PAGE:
The Economics of Aging and the Frailty Index
Measuring health is important for many reasons. It can help doctors and scientists understand the risk of medical problems and develop prevention strategies that can improve patient care. Monitoring health status can also help economists understand financial outcomes and help policymakers identify the likelihood of people needing caregiver assistance or retiring early, life events that can have implications for programs such as Social Security, Medicare, and Medicaid. Further, measuring health is essential for assessing the return on U.S. health care spending which is large—close to one fifth of U.S. gross domestic product—and growing.
In the United States, people usually take surveys that allow assessment of physical well-being. Self-assessments of health can help forecast life expectancy and functional ability, and whether a person may require medical care at some point in the future. However, in some cases, a better measure of health than self-assessments might be necessary.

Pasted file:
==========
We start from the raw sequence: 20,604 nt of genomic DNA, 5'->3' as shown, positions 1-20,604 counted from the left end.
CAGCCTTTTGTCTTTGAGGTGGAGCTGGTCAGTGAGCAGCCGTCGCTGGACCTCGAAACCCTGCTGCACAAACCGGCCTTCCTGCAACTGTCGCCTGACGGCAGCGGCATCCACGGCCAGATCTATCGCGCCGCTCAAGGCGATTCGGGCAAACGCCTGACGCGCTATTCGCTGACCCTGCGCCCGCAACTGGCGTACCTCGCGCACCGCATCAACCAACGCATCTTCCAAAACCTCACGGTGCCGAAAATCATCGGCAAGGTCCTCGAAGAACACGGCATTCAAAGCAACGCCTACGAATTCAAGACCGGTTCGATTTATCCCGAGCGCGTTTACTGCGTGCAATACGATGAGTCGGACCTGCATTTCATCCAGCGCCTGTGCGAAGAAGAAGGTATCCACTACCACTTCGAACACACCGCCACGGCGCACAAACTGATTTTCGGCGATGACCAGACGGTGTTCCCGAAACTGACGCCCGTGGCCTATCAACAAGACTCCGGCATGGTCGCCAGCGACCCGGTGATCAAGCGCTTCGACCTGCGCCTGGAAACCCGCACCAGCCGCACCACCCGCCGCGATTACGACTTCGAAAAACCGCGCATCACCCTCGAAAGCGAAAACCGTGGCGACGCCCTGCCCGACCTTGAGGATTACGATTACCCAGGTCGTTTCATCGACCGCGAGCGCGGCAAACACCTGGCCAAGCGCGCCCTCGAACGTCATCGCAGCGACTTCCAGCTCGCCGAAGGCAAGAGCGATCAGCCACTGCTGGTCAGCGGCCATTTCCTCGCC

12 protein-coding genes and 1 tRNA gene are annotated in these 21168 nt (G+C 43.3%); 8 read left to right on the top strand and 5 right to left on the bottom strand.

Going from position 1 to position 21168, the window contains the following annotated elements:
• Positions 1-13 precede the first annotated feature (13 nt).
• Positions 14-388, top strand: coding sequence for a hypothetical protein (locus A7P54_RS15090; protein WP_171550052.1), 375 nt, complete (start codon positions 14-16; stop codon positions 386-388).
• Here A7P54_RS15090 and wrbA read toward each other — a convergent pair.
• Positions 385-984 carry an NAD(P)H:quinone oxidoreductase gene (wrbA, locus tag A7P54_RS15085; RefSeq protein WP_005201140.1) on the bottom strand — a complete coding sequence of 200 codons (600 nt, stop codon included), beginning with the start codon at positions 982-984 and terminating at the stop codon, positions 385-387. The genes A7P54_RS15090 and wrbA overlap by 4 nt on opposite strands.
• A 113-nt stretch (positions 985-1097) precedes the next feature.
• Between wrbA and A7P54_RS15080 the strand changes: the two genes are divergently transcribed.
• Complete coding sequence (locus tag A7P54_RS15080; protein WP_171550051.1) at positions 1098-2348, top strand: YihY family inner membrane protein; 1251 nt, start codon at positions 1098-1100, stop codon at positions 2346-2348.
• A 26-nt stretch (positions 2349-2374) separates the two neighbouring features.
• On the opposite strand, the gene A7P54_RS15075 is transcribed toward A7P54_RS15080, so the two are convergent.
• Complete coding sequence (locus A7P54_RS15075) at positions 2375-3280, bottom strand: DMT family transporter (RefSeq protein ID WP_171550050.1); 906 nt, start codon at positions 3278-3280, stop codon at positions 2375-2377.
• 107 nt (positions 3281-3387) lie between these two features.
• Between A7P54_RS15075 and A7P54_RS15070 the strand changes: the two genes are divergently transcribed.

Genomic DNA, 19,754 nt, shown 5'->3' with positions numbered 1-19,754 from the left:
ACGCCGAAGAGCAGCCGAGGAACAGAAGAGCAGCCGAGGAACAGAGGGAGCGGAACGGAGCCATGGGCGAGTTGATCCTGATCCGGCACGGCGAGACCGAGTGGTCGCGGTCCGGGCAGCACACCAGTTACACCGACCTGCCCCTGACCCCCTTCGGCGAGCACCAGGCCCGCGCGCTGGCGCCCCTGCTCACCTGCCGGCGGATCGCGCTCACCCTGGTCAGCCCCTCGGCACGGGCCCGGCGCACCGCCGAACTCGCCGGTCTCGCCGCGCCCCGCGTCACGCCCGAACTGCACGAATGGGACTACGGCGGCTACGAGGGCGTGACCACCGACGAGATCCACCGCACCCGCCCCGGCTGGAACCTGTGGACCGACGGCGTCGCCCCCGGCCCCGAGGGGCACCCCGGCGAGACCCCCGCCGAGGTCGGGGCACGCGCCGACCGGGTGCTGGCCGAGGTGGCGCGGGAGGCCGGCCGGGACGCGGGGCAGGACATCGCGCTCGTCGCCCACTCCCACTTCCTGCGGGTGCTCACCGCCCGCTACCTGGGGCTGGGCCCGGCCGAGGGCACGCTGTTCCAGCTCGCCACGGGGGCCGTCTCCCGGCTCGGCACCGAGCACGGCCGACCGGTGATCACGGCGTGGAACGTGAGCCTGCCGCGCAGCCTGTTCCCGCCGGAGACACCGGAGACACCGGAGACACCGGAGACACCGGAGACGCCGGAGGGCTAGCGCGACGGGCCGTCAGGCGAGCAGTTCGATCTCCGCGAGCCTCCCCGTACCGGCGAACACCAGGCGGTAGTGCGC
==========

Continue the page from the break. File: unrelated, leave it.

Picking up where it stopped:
Enter the frailty index
In June 2019, the Atlanta Fed published a working paper cowritten by Karen Kopecky, a Federal Reserve Bank of Atlanta research economist and associate adviser. Kopecky and her coauthors discussed the frailty index, an alternative method of evaluating health. This measure, pioneered by researchers at Dalhousie University in Halifax, Nova Scotia, focuses on the total number of health ailments a person has and the nature of those problems.
Kopecky worked with researchers Roozbeh Hosseini, a visiting scholar at the Atlanta Fed who is also an assistant professor at the University of Georgia, and Kai Zhao, associate economics professor at the University of Connecticut, to create frailty indexes using three surveys of Americans that include a host of questions on various aspects of health conditions.
A key finding of the researchers' work was that the proportion of individuals in the U.S. population in good health decreases faster as people age when well-being is measured with the frailty index rather than with individual self-assessments. "For this reason the frailty index is an especially good measure for studying how health evolves with age," Kopecky said.